By measuring the change in the pattern for different virus concentrations, the researchers establish a fixed relationship between the two factors. Once this relationship is known, Ymeti says they can estimate the concentration of a new virus solution by analyzing the sensor’s response for a few minutes.

Read more about this story at MIT Technology Review

Souce: The article, entitled, ‘Fast, ultrasensitive virus detection using a young interferometer sensor’ by A. Ymeti, J. Greve, P.V. Lambeck, Th. Wink, S.W.F.M. van Höwell, T.A.M. Beumer, R.R. Wijn, R.G. Heideman, V. Subramaniam, and J.S. Kanger will be published in the February issue of Nano Letters and is already online for subscribers.

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7 Responses to "Fast and ultrasensitive optical virus sensor"

If you have something that binds to whatever, high resolution surface plasmon resonance can detect 10 nM concentrations, and modified single nanotube resistance changes from conformal changes from binding can be detected. What advantage does this technique have over those?

The resolution of this technique is 100 X better than surface plasmon resonance!

Something seems strange, though. The paper claims detection of 850 particles/mL, but the MIT page says that it can only detect particles at high concentrations currently, and much higher concentrations in serum. Using refraction as a detection mechanism and not at a surface like SPR does means that you can’t distinguish between different particles very well; you can only detect the difference in total amounts of particles due to some of them binding to antibodies. When the concentration of other particles is much higher than the concentration of particles to be detected, noise is too high, unlike in SPR or nanotube conformation changes. Further, at 850/mL, there’s a good chance you will not get a single bound particle.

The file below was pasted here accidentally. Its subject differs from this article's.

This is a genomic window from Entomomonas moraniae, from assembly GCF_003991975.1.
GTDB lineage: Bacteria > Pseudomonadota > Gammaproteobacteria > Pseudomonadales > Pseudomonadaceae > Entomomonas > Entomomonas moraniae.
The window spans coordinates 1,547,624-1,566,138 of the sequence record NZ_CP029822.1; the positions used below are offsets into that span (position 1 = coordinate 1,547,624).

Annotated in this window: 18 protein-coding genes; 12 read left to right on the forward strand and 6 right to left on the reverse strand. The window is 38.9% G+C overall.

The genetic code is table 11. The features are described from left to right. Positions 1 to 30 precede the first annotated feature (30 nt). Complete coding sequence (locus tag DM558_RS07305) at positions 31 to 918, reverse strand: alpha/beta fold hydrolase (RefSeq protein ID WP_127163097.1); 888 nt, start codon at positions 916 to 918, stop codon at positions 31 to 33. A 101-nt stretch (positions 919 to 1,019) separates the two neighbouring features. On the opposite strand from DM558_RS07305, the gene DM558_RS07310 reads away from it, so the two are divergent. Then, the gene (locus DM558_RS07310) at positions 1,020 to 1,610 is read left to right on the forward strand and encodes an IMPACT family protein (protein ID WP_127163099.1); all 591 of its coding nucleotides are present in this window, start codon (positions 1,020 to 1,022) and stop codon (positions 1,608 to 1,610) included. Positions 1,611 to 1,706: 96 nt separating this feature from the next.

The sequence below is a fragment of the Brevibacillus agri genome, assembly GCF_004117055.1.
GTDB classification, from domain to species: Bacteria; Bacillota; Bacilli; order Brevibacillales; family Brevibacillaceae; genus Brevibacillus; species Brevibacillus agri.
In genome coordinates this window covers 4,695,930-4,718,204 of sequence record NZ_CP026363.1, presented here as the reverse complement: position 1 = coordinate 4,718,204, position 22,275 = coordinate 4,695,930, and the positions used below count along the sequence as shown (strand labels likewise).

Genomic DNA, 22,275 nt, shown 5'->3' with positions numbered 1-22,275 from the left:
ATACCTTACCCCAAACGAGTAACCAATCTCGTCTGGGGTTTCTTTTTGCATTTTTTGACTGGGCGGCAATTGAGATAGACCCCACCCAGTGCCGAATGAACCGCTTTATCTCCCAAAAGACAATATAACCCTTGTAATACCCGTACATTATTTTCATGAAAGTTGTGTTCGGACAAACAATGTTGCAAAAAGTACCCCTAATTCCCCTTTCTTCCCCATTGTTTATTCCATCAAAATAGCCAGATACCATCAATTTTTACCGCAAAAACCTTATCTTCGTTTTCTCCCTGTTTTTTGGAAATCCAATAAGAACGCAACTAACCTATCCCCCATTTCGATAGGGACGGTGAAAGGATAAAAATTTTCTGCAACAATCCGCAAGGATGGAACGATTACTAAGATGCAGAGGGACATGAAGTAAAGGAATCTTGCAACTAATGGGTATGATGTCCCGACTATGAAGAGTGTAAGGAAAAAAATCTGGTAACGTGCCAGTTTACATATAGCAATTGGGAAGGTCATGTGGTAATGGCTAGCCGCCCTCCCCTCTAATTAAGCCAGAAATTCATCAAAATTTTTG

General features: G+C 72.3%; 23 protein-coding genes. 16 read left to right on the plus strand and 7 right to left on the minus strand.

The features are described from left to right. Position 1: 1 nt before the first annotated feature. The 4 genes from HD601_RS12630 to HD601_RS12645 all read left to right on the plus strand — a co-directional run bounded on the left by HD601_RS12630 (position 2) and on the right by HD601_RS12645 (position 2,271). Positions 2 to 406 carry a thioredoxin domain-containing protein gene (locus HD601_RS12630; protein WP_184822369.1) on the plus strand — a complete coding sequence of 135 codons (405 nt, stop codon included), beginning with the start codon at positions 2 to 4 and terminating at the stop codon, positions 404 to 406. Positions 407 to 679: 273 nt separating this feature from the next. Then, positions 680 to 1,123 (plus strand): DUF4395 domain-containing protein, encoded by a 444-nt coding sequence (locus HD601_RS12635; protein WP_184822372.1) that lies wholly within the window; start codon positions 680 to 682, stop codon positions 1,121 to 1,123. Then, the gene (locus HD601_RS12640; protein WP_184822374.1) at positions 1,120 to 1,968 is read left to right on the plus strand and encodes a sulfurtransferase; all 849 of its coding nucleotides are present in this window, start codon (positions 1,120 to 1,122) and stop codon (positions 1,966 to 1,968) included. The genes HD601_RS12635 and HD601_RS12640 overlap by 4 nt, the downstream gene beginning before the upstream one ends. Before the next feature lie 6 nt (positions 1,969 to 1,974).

If you read the original article carefully, you will notice the high SNR at 850 particles/mL. Given the detection limit of the sensor, detection of a few virus particles is possible.

You will also notice that the detection mechanism in this sensor has also to do with binding of viruses at a surface coated with an antobody like SPR.

In an intereferometer sensor, the information obtained from different channels can be used to correct for non-specific binding and other factors such as temperature, which is impossible to be perfomed with an SPR based sensor.

I would advice you to better study the working principle of this type of sensors before you draw conclusions based on poor knowledge. Otherwise the comparison you are making is nonsense.

Couldn’t get the paper at the time, somehow I was thinking of running the laser through the fluid…anyway, it does seem very clever. Sort of a “sideways SPR” to stack phase delays to improve sensitivity and cancel some effects.

Sorry about that.

Perhaps it would even be possible to distinguish between a small number of particles apart from binding by comparing phase delay at different wavelengths.

It is over two years since this article was posted and I am wondering if there are any news/updates available by now? I just found out the the mentioned venture company “Paradocs Group B.V.” (www.paradocsgroup.com) seams not to exist anymore. Does anybody has more information about this project?